You may have the education, experience, and key skills for the job, but so do fifty other candidates. Even if there’s only five other candidates, unless you put yourself in the front of the pack, the job will go to someone else. So how do you accomplish this fete? Listen to what HR professionals have to say about stand-out candidates.
Dangling the right bait on the end of your fishing pole.
• Target you cover letter to the specific company and position. Yes, this means more work and time on your part, but HR is perfectly aware of that fact. They are searching for candidates who take time to research their company and the opening.
• Add a PS – they are always read. This is your chance to highlight yourself in a brief, attention grabbing comment. It can be a few words of a testimonial from a past employer or a headline of a major accomplishment.
• Use perfect spelling and grammar: Sadly, the standard is so low, that doing this automatically puts your resume at the top.
• Once again, make a time investment and target your resume specifically to the open position by using key words that match the job requirements.
• Show – rather than tell. Give specific examples of professional achievements.
• Include volunteer activities – especially those, which connect to your field of professional expertise.
Build a Professional Brand:
• Develop a clean, professional- friendly network, utilizing LinkedIn, Facebook, Twitter, etc.
• Participate in professional discussions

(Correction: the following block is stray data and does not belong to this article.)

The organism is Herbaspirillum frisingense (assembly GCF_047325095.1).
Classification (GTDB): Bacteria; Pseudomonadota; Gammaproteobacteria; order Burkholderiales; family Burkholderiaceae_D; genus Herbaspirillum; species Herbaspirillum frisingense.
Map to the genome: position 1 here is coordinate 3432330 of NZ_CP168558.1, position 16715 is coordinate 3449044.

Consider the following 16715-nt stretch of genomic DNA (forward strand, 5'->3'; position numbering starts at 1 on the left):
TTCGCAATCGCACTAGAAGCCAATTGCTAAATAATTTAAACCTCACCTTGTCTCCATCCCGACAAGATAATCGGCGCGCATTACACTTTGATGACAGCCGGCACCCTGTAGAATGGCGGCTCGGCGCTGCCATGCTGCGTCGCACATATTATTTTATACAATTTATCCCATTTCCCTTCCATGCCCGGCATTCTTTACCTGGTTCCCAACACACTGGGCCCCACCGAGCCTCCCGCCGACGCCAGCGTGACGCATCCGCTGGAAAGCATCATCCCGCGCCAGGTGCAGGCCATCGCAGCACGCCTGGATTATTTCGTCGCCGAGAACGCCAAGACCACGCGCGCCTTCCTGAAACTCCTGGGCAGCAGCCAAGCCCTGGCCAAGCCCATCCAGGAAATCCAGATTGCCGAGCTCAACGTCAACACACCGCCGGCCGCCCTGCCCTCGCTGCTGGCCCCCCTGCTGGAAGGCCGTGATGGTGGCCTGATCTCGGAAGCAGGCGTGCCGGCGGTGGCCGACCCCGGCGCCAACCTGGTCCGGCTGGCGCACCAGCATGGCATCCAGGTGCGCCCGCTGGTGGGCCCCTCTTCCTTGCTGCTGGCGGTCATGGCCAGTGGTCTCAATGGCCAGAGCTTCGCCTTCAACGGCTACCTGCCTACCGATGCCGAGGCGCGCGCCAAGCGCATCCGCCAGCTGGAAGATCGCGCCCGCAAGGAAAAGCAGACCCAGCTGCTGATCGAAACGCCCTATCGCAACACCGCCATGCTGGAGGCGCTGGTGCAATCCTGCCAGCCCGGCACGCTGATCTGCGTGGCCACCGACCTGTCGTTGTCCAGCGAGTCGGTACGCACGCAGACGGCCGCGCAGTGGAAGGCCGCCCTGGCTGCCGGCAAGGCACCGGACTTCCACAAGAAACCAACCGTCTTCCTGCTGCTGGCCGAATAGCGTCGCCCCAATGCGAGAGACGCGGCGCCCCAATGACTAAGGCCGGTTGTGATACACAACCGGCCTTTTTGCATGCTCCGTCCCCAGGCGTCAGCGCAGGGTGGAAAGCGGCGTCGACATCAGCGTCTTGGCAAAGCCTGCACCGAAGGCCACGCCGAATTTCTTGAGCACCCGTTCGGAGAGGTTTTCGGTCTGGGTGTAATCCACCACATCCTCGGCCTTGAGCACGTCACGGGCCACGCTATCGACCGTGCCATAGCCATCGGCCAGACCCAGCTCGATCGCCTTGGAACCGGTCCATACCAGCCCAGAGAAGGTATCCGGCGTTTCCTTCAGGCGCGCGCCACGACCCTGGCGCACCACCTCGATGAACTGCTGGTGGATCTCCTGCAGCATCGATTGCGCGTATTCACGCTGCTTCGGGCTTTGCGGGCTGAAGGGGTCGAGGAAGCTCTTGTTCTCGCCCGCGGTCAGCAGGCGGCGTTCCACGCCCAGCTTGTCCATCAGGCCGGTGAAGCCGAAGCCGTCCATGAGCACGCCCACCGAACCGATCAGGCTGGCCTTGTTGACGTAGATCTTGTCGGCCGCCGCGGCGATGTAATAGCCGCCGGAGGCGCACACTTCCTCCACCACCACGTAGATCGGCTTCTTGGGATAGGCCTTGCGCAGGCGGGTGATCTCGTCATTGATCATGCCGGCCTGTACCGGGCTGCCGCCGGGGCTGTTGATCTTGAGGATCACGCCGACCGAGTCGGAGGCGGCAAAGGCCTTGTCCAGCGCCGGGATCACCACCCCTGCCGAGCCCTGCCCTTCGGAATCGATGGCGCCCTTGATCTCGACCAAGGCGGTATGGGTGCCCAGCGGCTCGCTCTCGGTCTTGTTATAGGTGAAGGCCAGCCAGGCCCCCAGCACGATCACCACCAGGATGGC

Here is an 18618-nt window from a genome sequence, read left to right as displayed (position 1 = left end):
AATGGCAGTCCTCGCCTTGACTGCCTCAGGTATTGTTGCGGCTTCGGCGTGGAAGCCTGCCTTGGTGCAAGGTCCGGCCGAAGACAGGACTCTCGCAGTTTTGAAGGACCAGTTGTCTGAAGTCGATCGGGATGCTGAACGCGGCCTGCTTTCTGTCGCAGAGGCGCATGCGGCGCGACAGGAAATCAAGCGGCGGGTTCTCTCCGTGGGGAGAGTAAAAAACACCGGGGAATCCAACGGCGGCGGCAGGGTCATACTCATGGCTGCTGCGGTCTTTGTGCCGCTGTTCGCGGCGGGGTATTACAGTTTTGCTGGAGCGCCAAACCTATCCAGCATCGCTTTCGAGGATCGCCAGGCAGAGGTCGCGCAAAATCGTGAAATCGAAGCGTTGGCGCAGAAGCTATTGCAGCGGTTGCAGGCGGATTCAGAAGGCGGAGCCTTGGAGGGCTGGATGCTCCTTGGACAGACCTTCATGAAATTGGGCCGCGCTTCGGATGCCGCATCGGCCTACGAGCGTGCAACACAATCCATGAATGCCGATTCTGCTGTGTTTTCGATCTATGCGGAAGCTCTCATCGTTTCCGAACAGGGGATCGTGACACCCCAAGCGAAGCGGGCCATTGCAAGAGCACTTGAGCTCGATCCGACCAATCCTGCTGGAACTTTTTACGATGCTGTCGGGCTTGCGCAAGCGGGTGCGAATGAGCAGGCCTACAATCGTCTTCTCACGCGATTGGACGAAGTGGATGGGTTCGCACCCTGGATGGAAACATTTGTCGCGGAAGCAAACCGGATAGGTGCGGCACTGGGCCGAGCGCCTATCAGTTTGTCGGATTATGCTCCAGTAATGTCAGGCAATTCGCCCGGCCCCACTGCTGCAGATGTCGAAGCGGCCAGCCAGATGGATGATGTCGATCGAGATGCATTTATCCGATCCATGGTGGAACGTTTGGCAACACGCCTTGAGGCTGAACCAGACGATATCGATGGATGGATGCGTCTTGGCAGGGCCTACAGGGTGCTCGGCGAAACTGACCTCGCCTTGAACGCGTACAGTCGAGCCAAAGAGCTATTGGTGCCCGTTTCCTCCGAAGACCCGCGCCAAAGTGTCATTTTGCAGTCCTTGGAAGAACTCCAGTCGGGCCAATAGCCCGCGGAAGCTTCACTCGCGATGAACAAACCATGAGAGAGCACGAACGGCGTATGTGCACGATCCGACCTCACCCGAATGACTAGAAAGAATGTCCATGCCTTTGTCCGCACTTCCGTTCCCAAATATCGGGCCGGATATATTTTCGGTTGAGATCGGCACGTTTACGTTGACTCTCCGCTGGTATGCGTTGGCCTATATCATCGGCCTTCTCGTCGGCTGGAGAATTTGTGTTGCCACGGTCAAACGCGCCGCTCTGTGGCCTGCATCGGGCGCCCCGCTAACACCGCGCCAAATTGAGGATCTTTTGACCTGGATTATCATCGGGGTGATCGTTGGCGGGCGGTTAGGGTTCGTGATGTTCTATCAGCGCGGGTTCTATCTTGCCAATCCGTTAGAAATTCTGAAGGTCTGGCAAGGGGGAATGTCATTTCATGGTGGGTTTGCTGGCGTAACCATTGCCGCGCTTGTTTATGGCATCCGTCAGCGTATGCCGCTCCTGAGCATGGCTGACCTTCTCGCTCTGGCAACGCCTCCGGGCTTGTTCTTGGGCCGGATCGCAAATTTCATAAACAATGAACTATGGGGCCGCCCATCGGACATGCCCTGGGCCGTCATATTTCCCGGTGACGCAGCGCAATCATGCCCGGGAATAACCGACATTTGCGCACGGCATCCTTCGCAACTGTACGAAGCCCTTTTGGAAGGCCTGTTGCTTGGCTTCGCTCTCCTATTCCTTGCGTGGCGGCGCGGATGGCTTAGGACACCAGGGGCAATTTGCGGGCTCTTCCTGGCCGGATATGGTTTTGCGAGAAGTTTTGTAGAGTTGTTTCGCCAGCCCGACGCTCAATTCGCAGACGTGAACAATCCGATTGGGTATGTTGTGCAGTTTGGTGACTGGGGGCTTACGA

• Post articles of industry-related interest
Knowing when to jerk the line and catch the big one.
• The top candidates are confident of whom they are and what they have to offer. They consider the questions thoughtfully and confidently respond with prompt, succinct answers. They exude patient, controlled energy in both their body and verbal language.
• Reveal your intellectual curiosity. Candidates, who dedicate themselves to their field, continually learning and moving forward via webinars, conferences, MOOC, etc., capture the interest of HR.
• Share memorable stories that exhibit your specific skills. For example, shortly before I resigned from my position as buyer for a health and wellness center, they adopted a completely new system. I had six weeks to learn the new system, create an operation’s manual, and train my replacement. I passed the “test” with flying colors and before deadline. That’s a story worth sharing in an interview. It confirms my abilities and helps HR to remember me.
• Ask questions that give evidence that you researched their company and the position. If you don’t care enough about the job to invest some time prior to the interview, HR doesn’t care enough to discover why they should hire you.
• Take a portfolio with you to the interview. Include your best work – if you’re in graphic design, freelance writing, etc. Include news articles, event brochures, and other examples of speaking engagements, awards, and additional evidence of your accomplishments.
Follow up with a written thank you or email:
• Thank them for the interview
• Reiterate why you are right for the job. Be specific and concise – this isn’t your resume
• Communicate new information when appropriate
• Confirm you appreciation, let them know you are looking forward to the opportunity of working for their company, and share when you will be following-up.
Ok, so you’re tempted to write this off as the same old advice. Frankly, it is the same – because it works. There isn’t twenty different ways to polish your shoes and make them shine. It simply takes investing your time and commitment into getting the job done right that makes it happen.
Don’t be looking for the easy way out or that’s where you’ll be – on the way out. Contact Springborn Staffing and make the time investment. We will help you reel in your dream job in Portland and Bangor, Maine.